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Performance testing the iRAM SATA ramdisk. - Adventures in Engineering — LiveJournal
The wanderings of a modern ronin.

Ben Cantrick
  Date: 2008-04-21 23:24
  Subject:   Performance testing the iRAM SATA ramdisk.
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  Tags:  slashdot



http://www.anandtech.com/storage/showdoc.aspx?i=2480

Been watching this for a while. It's a cheap (current prototypes $150, should be $50 after a while) PCI card that holds up to 4 gigs worth of old, slower DDR-200 and hooks up to a SATA connection. Yup, it's a hardware ramdisk.

When I first saw this, my general feeling was that, even with the built in battery backup, it's not really safe to store anything that you can't afford to lose on a ramdisk. So, I would never recommend you install your main Windows partition on it. (As it turns out, doing so doesn't cut boot time much anyway. They went from 14 second boot to 9 second boot when they tried this. Most computers will take much longer than that just to POST the RAM.)

That said, however, there's a lot of stuff that you CAN afford to lose. Almost any game you buy will be re-installable at your whim from the original DVD. So why not throw it on there? Similarly, the Windows swap file. It gets wiped out every time you reboot. How does a 4 gig swap partition only a few nanoseconds slower than main RAM sound?

So the Anandtech guys went and tried it out. And, highly disappointingly, it turns out that there's very little real world benefit to it. Games on the ramdisk only load about 20% faster. I suspect the real bottleneck there is that level geometry and textures are stored compressed, and so decompressing them is a CPU-bound operation. Also, a lot of games require more than 4 gigs of disk space to install, which makes them too big to fit on the ramdisk. (And Gigabyte says not to RAID 0 multiple drives, because there are issues with that.)

The swap file thing works fine, but it turns out you'd be better off taking the money you spent on the iRAM and using it to buy regular RAM instead. The only real advantage on this one is if your OS manufacturer is a short-sighted idiot and you're limited to 4 gigs of RAM, this will give you another 4 gig that's almost as fast, but doesn't run afoul of the 4 gig RAM limit. Though you'll still be hostage to your OS's ability (or lack thereof) to swap efficiently.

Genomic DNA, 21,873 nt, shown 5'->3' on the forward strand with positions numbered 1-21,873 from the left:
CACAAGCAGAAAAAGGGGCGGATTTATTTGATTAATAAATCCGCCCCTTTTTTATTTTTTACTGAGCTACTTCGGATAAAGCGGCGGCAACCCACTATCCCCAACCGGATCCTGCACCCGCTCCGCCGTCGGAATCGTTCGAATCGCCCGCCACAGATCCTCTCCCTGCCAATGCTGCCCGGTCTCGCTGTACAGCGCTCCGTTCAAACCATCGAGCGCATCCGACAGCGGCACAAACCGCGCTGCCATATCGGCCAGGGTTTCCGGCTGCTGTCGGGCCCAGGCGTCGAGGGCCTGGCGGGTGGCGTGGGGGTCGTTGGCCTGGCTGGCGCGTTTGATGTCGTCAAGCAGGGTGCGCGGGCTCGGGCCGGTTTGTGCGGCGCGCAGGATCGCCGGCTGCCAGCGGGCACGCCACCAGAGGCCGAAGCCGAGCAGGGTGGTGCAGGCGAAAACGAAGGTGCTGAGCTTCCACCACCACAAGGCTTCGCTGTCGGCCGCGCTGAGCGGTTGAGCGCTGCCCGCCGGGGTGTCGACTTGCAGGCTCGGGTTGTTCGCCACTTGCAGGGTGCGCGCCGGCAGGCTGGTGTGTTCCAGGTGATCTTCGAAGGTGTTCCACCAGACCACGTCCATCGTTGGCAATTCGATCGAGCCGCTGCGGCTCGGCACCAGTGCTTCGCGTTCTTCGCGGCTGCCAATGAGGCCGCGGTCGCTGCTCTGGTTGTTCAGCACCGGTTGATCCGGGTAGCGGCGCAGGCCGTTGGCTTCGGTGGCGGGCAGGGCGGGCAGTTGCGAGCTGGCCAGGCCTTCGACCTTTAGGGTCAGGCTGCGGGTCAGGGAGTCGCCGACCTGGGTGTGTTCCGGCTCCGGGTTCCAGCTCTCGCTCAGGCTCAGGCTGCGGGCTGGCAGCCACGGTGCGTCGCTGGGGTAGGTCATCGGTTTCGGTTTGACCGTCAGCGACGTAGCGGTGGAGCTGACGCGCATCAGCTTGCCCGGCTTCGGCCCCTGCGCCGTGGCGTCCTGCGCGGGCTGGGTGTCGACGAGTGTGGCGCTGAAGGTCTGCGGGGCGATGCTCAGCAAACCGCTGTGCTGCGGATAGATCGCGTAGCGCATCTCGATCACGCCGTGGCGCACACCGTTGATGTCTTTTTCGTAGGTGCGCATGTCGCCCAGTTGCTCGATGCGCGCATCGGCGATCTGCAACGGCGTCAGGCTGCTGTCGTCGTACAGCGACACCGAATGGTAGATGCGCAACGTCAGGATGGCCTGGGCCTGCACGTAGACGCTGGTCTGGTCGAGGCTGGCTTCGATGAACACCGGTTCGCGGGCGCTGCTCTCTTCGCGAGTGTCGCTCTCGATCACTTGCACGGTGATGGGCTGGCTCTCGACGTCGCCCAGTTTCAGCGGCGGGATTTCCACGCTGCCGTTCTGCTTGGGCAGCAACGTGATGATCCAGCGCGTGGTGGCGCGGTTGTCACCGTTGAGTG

The real place where this thing shines is in the complete lack of seek time. Access one byte at the first sector, then access another at the last. No latency. It would be a great scratch partition for people editing HD movies or other HD video that won't fit into main RAM. Another good use they mention would be a media PC. Since this thing is silent and seeks are instantaneous, it makes for an awe inspiring MythTV box. (Though that 4 gig limit looks awfully annoying here, too.)

I was planning to put one of these in my next machine, as fast swap. However, I recently decided that I'm not buying a new machine until the 4 gig RAM limit is resolved. Seriously, you brainless dorks in the PC OS industry have no excuse. I'm not that old and I can already remember this happening twice. Once going from 16 bit to 32 bit, and now from 32 to 64. Where are you morans going to figure this out? THERE IS NO SUCH THING AS ENOUGH RAM. Never has been, never will be. Quit designing OSes that assume there will never be more than X bits on the address bus. History has proven you wrong twice already. When are you idiots going to learn?
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  User: nickhalfasleep
  Date: 2008-04-22 12:47 (UTC)
  Subject:   (no subject)
The easy answer: buy a server board that doesn't have these issues.
At least a hundred more but worth it for lack of ram limits.
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Ohmi
  User: ohmisunao
  Date: 2008-04-22 18:46 (UTC)
  Subject:   (no subject)
Hmm that is rather disappointing. And here I was thinking I could use it for my scratch disk too. :P
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Ben Cantrick
  User: mackys
  Date: 2008-04-22 20:39 (UTC)
  Subject:   (no subject)
As long as you're running a Windows before Vista SP1, and you already have 4 gigs of RAM, it is good to use this as a ramdisk. Not quite as good as main memory would be. But if you're running any Windows OS earlier than Vista SP1, you're limited to 4 gigs of main memory anyway.
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